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  • Brewer Fanatic 2023 Top 20 Prospects: #6-10

    Spencer Michaelis

    We're into the top half of the 2023 Milwaukee Brewers' top 20 prospects. The system's depth is impressive, and there are many reasons to be optimistic about this franchise going forward.

    Image courtesy of © Jeff Hanisch-USA TODAY Sports

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    After seeing the back end of the top 20 prospects list swing pitcher-heavy, we're starting to see hitters represented more in the top ten. This trend only strengthens the closer we get to the 2023 Brewers' number one prospect (it doesn't require you to be Nostradamus to figure out who that will be). As we work through this list, it becomes evident that this system has much more depth than it has for several years. During their 2022 mid-season update, MLB.com ranked the Brewers system 19th in baseball, a stark improvement from where they were two years prior, ranked down at 29th. Seeing the Stearns/Arnold regimes accomplish this feat while posting five winning seasons in six years (falling just a little short of the mark in the weird 2020 shortened season). There's a lot to be excited about as Brewers fans.

    Let's dive into the 2023 Brewers' top 6-10 prospects, as voted on by the Brewer Fanatic community.

    10. Jacob Misiorowski
    Age: 20
    2022 Stats (A): 1.2 IP, 5.40 ERA

    In terms of pure ceiling, the Brewers' second-round selection in last year's draft has been one of the highest of any Brewers pitcher in recent memory. Misiorowski is a freak athlete on the mound, with long levers and a fastball that regularly touched triple digits in his short Low-A stint and instructs. The fastball also has good movement characteristics, making it a potential 70 or 80-grade pitch that would play best when elevated. The slider is a wipeout pitch with high spin; some have said it could be another 80-grade pitch. When Misiorowski was pitching against JUCO hitters, he only needed those two pitches to get by, so there were some questions about his other secondary offerings. However, he flashed some good-looking curveballs in instructs, and the changeup looked serviceable, with flashes of being above average. For Misiorowski, it will all boil down to what level he can get his command to, which is currently well below average. It may take a year or two to start seeing some of the bigger improvements. Thus, his overall development will likely be a waiting game but a game worth playing from the Brewers' perspective. If he can make the jump with his command, he will likely be one of the best pitching prospects in baseball. In terms of pure “stuff,” very few pitchers in all of baseball can match Misiorowski. He would probably begin in 2023 in Low-A Carolina to get his feet under him, but High-A can’t be ruled out.

    9. Eric Brown Jr
    Age: 22
    2022 Stats (Rook/A): 117 PAs, .268/.385/.454, 3 HR, 8 RBI

    The Brewers' first-round pick in last year’s draft, Brown Jr, is a premium athlete at a premium position. He had a meager strikeout rate and an even lower chase rate in college, along with big-time exit velocity readings. The question then would be, “why was he available at the Brewers' pick?” The main reason is that Brown had a very peculiar-looking load and stance in college. He was an analytical darling, but traditional scouts were less excited due to his stance. It appeared at the end of the season that the Brewers were trying to normalize the load to something much more “traditional.” It will be interesting to see how he adjusts to it to start this next season. Defensively Brown has a really good glove with smooth defensive actions that will allow him to stick at shortstop. Despite a throwing arm that is probably closer to average than it is to plus, he has a quick release on his throws which helps make up for that lack of big-time arm strength. Brown's athleticism, as mentioned above, doesn’t just show up in a showcase type of setting. He uses it to his advantage regularly in games, combining it with a high motor and a lot of hustle. Perhaps not as crucial to his baseball development, but important nonetheless, Brown also receives high grades for his makeup and is said to be a great teammate.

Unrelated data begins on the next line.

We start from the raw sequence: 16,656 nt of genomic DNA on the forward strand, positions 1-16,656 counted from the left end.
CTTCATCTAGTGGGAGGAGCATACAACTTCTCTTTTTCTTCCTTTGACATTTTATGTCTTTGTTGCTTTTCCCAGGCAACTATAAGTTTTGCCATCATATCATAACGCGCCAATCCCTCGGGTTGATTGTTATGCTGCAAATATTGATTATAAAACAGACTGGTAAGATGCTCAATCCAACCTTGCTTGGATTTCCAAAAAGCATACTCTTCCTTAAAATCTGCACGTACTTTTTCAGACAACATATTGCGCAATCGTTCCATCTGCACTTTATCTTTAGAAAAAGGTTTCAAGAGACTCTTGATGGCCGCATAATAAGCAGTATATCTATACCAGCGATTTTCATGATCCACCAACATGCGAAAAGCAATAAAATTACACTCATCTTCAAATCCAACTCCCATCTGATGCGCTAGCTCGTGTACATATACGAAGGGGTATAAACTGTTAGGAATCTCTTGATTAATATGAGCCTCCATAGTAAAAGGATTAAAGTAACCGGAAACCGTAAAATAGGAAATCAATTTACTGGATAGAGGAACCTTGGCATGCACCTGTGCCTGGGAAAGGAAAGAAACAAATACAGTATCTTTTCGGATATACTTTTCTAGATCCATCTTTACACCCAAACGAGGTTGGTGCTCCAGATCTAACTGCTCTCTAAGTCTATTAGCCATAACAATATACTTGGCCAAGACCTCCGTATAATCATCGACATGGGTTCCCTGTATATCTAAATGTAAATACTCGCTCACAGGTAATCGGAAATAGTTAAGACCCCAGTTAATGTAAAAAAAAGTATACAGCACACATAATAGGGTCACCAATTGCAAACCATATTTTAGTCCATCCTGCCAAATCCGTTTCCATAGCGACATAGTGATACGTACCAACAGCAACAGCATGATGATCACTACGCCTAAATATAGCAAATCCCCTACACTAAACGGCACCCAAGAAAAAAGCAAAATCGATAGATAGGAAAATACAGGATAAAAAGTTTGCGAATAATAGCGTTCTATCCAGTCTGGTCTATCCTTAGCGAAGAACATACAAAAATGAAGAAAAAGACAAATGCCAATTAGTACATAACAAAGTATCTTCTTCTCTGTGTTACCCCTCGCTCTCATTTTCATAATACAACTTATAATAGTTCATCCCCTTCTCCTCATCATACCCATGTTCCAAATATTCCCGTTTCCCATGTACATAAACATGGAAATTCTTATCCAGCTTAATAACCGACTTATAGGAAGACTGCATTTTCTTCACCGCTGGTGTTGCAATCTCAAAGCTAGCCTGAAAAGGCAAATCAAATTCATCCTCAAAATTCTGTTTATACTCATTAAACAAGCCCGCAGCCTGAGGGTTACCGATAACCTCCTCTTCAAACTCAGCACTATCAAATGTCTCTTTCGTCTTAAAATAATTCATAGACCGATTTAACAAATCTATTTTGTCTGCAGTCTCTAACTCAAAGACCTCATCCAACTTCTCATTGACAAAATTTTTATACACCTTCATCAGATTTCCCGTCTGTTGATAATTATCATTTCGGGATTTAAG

8. Tyler Black
    Age: 22
    2022 Stats (A+): 283 PAs, .281/.406/.424, 4 HR, 35 RBI

    The Brewers Competitive Balance Round A selection in 2021, Black has a similar profile to many recent early picks of the Brewers. He hits the ball pretty hard, doesn’t strike out much, and is willing to take walks. He also hits the ball on the ground quite a bit. Black had a solid stint in the Arizona Fall League. His OPS of .790 was impressive, especially given it was his first action since his regular season ended early due to a broken arm he suffered on a diving play out in center field. He was facing many more high-level arms than he had seen in High-A. Black’s bat will likely carry the profile, along with some good baserunning instincts and hustle. There have been concerns over whether Black can stick on the infield since the draft in 2021, and he did spend about 80% of his time in the outfield in the AFL. He has been solid defensively in the outfield and would probably even be considered a good defender. Whereas in the infield, his actions can get a little rushed, and his throwing arm isn’t the strongest or most accurate, which is likely why the Brewers have been exploring the possibilities in the outfield. The bat becomes much more critical if he can’t stick at second base. An aggressive placement in Double-A would not be a massive surprise for Black to start 2023, given he did show an ability to hit higher-level pitching in the AFL, and he will be turning 23 during the season.